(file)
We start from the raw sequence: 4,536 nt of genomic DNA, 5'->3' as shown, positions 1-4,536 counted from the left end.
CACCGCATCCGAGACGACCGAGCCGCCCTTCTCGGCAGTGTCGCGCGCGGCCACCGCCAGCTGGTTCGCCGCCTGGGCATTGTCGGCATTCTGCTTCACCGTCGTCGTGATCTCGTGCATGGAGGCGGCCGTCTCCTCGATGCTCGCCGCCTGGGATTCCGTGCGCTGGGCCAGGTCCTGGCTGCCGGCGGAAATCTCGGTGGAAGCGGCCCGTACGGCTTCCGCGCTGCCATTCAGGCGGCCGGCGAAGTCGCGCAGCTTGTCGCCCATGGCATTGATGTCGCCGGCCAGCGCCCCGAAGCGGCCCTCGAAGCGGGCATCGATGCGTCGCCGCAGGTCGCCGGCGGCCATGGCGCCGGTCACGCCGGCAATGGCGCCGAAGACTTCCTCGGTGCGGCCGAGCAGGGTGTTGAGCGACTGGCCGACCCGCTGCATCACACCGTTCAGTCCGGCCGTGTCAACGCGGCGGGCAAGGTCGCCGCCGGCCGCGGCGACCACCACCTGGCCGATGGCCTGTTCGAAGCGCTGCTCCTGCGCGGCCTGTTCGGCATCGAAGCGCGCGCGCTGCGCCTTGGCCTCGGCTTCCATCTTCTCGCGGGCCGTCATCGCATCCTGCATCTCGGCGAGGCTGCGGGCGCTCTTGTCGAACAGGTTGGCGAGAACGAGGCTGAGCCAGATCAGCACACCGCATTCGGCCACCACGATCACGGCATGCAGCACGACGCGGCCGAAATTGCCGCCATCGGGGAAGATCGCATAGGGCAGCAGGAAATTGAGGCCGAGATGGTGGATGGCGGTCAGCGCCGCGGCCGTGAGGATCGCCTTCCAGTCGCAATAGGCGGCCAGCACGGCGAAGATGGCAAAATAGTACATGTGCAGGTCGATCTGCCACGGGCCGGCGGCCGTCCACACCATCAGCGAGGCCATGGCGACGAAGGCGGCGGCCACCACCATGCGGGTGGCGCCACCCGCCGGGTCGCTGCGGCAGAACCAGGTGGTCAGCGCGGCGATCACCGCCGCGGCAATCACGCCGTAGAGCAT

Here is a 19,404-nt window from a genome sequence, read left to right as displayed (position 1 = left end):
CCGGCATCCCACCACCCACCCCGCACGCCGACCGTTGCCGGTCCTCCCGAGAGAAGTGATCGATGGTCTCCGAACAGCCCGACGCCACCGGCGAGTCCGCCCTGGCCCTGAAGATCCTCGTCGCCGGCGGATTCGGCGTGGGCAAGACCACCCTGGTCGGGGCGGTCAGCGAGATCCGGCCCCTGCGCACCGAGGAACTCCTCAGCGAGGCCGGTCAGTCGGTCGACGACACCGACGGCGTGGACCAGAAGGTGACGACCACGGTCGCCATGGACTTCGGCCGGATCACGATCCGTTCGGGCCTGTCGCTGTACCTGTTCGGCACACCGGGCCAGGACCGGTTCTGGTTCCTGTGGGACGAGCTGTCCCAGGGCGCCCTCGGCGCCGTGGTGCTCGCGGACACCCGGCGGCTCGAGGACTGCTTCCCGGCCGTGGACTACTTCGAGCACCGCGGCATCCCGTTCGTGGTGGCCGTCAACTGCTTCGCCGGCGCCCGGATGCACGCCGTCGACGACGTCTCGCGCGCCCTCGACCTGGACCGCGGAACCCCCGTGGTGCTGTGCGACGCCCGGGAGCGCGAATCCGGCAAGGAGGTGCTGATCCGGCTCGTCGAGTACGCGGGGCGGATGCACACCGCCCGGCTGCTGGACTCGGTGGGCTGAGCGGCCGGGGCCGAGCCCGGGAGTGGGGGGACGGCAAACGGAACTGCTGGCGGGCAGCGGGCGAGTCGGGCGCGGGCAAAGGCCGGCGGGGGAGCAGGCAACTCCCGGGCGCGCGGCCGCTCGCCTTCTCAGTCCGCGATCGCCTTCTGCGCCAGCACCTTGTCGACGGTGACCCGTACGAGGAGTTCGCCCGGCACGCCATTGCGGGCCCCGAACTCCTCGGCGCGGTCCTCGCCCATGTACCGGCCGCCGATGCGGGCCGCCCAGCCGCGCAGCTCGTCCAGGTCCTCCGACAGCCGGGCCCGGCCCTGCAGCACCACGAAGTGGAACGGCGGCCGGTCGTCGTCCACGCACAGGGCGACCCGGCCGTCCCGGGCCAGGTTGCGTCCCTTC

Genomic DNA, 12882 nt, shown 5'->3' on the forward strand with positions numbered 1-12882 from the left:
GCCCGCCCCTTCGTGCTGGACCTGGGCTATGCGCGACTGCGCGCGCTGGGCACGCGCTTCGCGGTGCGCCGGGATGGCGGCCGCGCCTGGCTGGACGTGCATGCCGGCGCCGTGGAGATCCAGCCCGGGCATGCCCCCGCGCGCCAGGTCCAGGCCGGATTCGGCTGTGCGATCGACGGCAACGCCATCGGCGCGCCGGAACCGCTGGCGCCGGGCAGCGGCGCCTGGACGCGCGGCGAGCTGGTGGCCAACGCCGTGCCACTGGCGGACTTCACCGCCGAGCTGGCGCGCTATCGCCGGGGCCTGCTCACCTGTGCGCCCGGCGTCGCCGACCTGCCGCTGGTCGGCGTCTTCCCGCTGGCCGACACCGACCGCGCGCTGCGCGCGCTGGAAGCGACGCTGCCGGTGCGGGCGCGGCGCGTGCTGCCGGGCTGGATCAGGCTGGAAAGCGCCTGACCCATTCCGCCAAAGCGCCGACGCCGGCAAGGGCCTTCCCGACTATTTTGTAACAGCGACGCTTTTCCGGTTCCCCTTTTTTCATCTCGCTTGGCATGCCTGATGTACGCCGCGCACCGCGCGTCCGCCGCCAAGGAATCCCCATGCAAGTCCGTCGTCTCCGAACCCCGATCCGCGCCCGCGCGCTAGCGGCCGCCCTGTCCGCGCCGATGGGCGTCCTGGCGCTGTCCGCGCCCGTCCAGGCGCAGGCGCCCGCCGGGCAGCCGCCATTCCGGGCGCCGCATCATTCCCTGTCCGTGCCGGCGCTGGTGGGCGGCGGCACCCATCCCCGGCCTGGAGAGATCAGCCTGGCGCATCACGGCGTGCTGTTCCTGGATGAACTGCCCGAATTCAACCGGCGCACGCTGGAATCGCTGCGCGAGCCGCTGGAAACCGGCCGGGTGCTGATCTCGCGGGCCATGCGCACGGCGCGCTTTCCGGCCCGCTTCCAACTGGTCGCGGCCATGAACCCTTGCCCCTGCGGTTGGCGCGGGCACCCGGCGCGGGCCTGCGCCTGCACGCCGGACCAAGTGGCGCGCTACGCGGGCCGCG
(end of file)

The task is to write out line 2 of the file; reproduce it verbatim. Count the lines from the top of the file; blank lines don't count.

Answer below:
CACCGCATCCGAGACGACCGAGCCGCCCTTCTCGGCAGTGTCGCGCGCGGCCACCGCCAGCTGGTTCGCCGCCTGGGCATTGTCGGCATTCTGCTTCACCGTCGTCGTGATCTCGTGCATGGAGGCGGCCGTCTCCTCGATGCTCGCCGCCTGGGATTCCGTGCGCTGGGCCAGGTCCTGGCTGCCGGCGGAAATCTCGGTGGAAGCGGCCCGTACGGCTTCCGCGCTGCCATTCAGGCGGCCGGCGAAGTCGCGCAGCTTGTCGCCCATGGCATTGATGTCGCCGGCCAGCGCCCCGAAGCGGCCCTCGAAGCGGGCATCGATGCGTCGCCGCAGGTCGCCGGCGGCCATGGCGCCGGTCACGCCGGCAATGGCGCCGAAGACTTCCTCGGTGCGGCCGAGCAGGGTGTTGAGCGACTGGCCGACCCGCTGCATCACACCGTTCAGTCCGGCCGTGTCAACGCGGCGGGCAAGGTCGCCGCCGGCCGCGGCGACCACCACCTGGCCGATGGCCTGTTCGAAGCGCTGCTCCTGCGCGGCCTGTTCGGCATCGAAGCGCGCGCGCTGCGCCTTGGCCTCGGCTTCCATCTTCTCGCGGGCCGTCATCGCATCCTGCATCTCGGCGAGGCTGCGGGCGCTCTTGTCGAACAGGTTGGCGAGAACGAGGCTGAGCCAGATCAGCACACCGCATTCGGCCACCACGATCACGGCATGCAGCACGACGCGGCCGAAATTGCCGCCATCGGGGAAGATCGCATAGGGCAGCAGGAAATTGAGGCCGAGATGGTGGATGGCGGTCAGCGCCGCGGCCGTGAGGATCGCCTTCCAGTCGCAATAGGCGGCCAGCACGGCGAAGATGGCAAAATAGTACATGTGCAGGTCGATCTGCCACGGGCCGGCGGCCGTCCACACCATCAGCGAGGCCATGGCGACGAAGGCGGCGGCCACCACCATGCGGGTGGCGCCACCCGCCGGGTCGCTGCGGCAGAACCAGGTGGTCAGCGCGGCGATCACCGCCGCGGCAATCACGCCGTAGAGCAT